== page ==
The advent of Electronic Health Records (EHR) has resulted in the digitization of medical records from their prior paper format. The resulting digitized medical records present opportunities to overcome some of the shortcomings of administrative data, yielding granular data with laboratory results, medications, and timing of clinical events . These “big databases” take advantage of the fact many EHRs collect data from a variety of sources such as patient monitors, laboratory systems, and pharmacy systems and coalesce them into one system for clinicians. This information can then be translated into de-identified databases for research purposes that contain detailed patient demographics, billing and procedure information, timing data, hospital outcomes data, as well as patient-level granular data and provider notes which can searched using natural language processing tools. “Big data” approaches may attenuate confounding by providing detailed information needed to assess severity of illness (such as lab results and vital signs). Furthermore, the granular nature of the data can provide insight as to the reason why one patient received an intervention and another did not which can partly address confounding by indication. Thus, the promise of “big data” is that it contains small, very detailed data. “Big data” databases, such as MIMIC-III, have the potential to expand the scope of what had previously been possible with observational research.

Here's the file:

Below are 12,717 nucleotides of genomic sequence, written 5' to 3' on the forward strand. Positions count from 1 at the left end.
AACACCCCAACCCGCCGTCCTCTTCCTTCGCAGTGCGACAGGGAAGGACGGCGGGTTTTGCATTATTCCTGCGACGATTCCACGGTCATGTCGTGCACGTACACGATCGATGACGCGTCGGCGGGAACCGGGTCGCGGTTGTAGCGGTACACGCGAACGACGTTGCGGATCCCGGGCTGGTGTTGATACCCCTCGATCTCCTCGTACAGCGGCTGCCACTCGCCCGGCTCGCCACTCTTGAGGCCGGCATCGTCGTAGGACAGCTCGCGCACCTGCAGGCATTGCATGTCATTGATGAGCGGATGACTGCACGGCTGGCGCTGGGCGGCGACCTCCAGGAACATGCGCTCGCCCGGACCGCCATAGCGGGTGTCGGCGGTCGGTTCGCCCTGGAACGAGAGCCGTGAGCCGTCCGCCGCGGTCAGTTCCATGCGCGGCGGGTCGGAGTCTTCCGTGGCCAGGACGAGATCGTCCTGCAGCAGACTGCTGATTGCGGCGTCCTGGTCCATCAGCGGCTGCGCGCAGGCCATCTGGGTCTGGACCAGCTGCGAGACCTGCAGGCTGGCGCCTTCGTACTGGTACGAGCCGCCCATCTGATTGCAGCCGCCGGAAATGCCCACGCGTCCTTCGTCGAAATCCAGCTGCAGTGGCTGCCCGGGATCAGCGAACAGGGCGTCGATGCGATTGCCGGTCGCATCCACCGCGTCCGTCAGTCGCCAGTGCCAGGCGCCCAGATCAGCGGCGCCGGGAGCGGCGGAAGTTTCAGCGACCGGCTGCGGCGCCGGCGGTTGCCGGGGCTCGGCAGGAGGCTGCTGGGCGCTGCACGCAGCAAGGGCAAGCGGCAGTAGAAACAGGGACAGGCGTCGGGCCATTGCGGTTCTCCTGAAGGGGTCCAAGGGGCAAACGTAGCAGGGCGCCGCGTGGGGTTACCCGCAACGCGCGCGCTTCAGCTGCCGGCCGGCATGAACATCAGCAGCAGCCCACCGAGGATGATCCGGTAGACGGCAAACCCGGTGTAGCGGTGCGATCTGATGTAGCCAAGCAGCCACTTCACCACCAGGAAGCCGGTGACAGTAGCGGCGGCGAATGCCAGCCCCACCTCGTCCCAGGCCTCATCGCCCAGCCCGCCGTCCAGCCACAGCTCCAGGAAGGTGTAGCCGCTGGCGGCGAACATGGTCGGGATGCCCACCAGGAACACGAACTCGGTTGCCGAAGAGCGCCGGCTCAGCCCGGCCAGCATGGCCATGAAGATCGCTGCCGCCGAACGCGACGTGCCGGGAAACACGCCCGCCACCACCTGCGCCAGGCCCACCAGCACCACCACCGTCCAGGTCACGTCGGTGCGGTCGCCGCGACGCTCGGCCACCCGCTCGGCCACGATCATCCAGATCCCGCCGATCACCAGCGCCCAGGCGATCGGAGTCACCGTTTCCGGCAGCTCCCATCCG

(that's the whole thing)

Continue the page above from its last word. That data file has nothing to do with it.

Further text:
9.7 Putting It Together
Fewer than 10 % of clinical decisions are supported by high level evidence . Clinical questions arise approximately in every other patient  and provide a large cache of research questions. When formulating a research question, investigators must carefully select the appropriate sample of subjects, exposure variable, outcome variable, and confounding variables. Once the research question is clear, study design becomes the next pivotal step. While RCTs are the gold standard for establishing causal inference under ideal conditions, they are not always practical, cost-effective, ethical or even possible for some types of questions. Observational research presents an alternative to performing RCTs, but is often limited in causal inference by unmeasured confounding.